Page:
Cartica’s ‘Secret Sauce’: Female Leadership, Humility, and Action

Teresa Barger spent 21 years at the International Finance Corporation (IFC) investing in emerging market companies around the world. At the IFC, she held the positions of division manager for Africa, deputy director of investment review, director of private equity and investment funds. 

Teresa Barger

Co-founder & CEO of Cartica Management: Teresa Barger

What are your hopes for the future of your business, and for the industry as a whole?

TB: I would like to see diversity of firm sizes, of active and passive strategies, of country allocation, and of finance professionals. At the same time, I would like to see convergence around support for transparency, honest financial statements, and good governance.

What relevant changes to legislation or regulation would you like to see?

TB: My pipedream would be to see all stock exchanges everywhere outlaw dual-class structures and the concomitant divergence between economic stakes and voting power.

Do you have any anecdotes to illustrate your progress over the years?

TB: In 2010, I met with the representative of an Indian tyre manufacturer. I asked: “What do you think of your stock price?” They answered: “We don’t care about our stock price, and furthermore, we don’t care about our shareholders.” I note that they now have an active IR team and are busy trying to attract investors(!)

How do ESG parameters and sustainability principles affect the way your industries are run?

TB: Thinking deeply about ESG issues — plus corporate culture and management quality — makes asset managers more well-rounded. Engaging with ESG issues exercises what I call “business imagination”. Without business imagination, investors who have access only to publicly disclosed information will always be caught short.

What are the mid- to long-term challenges faced by your business?

TB: Consolidation of investment power in the hands of a few firms is a challenging prospect. We are also getting precariously close to the tipping point where the absurdities of passive investment will be felt. If the market is virtually all passive, who is there to do the thinking about valuation? Also, passive makes select companies more expensive (with less future value) and leaves behind companies that will be less expensive (more upside). To make markets function, active investors must be sufficiently present to complete the arbitrage.

What excites you about the business world in general?

TB: Since I was 10, I have been convinced that successful businesses allow people to live decent lives. If companies compete fairly and create goods and services at a fair price, then a virtuous economic cycle ensues. And this is what allows us to feed, clothe, and educate our families.

What lessons did you learn from your earlier career experience?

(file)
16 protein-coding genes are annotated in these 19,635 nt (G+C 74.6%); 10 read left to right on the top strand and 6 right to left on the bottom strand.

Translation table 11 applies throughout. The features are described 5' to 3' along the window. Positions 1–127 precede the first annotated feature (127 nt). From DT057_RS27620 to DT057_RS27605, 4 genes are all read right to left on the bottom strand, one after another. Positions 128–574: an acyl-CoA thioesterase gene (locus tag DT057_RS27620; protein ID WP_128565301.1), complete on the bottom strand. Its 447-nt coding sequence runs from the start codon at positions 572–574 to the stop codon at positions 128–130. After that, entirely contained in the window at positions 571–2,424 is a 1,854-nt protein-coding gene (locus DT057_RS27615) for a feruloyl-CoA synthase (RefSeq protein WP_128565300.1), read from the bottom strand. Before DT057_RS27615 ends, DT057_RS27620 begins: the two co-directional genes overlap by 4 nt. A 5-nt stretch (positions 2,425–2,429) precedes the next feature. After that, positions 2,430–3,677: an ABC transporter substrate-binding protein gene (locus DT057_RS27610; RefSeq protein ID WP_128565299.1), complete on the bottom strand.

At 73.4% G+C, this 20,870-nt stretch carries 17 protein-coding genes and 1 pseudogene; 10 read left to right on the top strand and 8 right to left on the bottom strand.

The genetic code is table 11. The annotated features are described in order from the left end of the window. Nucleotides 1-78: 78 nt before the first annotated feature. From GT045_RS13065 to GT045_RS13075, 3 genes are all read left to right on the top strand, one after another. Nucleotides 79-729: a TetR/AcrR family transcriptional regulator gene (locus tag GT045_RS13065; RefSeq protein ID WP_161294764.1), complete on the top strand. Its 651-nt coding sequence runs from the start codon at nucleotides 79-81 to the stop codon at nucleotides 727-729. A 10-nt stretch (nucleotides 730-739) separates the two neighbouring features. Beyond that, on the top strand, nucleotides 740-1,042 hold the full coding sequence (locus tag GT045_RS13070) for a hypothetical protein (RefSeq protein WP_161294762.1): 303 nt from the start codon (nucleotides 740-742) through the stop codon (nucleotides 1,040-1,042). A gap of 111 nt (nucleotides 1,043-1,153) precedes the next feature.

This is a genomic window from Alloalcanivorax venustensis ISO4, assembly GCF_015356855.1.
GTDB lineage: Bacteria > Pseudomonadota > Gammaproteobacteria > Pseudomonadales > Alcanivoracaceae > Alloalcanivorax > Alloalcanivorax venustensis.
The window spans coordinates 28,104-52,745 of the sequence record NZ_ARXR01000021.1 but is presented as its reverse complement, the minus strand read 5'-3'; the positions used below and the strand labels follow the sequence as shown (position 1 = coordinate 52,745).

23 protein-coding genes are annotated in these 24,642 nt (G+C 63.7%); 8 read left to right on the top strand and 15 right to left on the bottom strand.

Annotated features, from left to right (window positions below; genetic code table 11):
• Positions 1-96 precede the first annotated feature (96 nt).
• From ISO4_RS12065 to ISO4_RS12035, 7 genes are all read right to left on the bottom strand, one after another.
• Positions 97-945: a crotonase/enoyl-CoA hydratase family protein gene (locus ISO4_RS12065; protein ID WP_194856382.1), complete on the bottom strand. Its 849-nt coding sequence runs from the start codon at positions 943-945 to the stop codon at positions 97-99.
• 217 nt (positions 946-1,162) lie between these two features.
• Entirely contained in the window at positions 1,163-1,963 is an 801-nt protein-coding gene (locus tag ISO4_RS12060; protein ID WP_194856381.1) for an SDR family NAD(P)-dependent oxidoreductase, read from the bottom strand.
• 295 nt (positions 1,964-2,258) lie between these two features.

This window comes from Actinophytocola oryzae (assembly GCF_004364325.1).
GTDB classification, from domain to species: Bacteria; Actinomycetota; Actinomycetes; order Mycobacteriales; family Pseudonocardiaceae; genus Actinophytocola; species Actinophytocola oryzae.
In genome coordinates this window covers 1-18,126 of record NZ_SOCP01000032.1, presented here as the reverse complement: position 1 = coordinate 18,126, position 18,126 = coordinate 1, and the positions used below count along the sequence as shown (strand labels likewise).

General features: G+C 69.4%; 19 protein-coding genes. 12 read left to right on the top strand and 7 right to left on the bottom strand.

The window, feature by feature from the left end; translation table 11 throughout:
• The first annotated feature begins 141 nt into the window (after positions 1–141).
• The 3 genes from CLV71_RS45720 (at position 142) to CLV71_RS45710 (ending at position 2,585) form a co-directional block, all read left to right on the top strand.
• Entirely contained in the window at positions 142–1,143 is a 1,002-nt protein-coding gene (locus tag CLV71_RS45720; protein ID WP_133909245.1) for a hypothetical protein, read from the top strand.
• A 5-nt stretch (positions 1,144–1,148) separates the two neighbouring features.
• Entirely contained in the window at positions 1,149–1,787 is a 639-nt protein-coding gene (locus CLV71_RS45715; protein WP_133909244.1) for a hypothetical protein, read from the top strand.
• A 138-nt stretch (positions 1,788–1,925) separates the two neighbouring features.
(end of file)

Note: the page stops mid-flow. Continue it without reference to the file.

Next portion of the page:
TB: Humility is the corporate value from which all other corporate values flow.

What motivates and enthuses you about the business?

TB: Since we are ESG-improvement investors in the listed space, we want to learn and make companies better every day. This is how we will outperform for our clients.

What is special about your organisation’s management style?

TB: The most special thing about us is that three of the four top executives are women. It is unfortunate that this should be “special”.

What are the key strengths of the team?

TB: Everyone in this business is smart; what matters is how you use that intelligence. The Cartica team is motivated to dig deeper, understand how the blood flows through a company’s arteries, and find practices that can be improved to make the company more valuable.

At IFC, Barger created the first index for EM private equity and co-founded the Emerging Markets Private Equity Association (EMPEA). She also developed the first two corporate governance funds in the emerging markets, for Korea and Brazil. She was subsequently director of corporate governance and securities market development.

In this latter position, she was responsible for the governance aspects of IFC investments and for using governance as a value-adding strategy. She also created the Gemloc bond fund, index, and market development programme for local currency bonds.

Before joining IFC, Barger was with McKinsey & Company.  She is a member of the Council on Foreign Relations and serves on the boards of American University in Cairo, National Investment and Infrastructure Fund of India, Poema Global, and ANERA. She also serves on the advisory council for Princeville Global.

Teresa Barger received her AB magna cum laude from Harvard College and an MBA from the Yale School of Management.  She did post-graduate work at the American University in Cairo, and speaks Arabic and French


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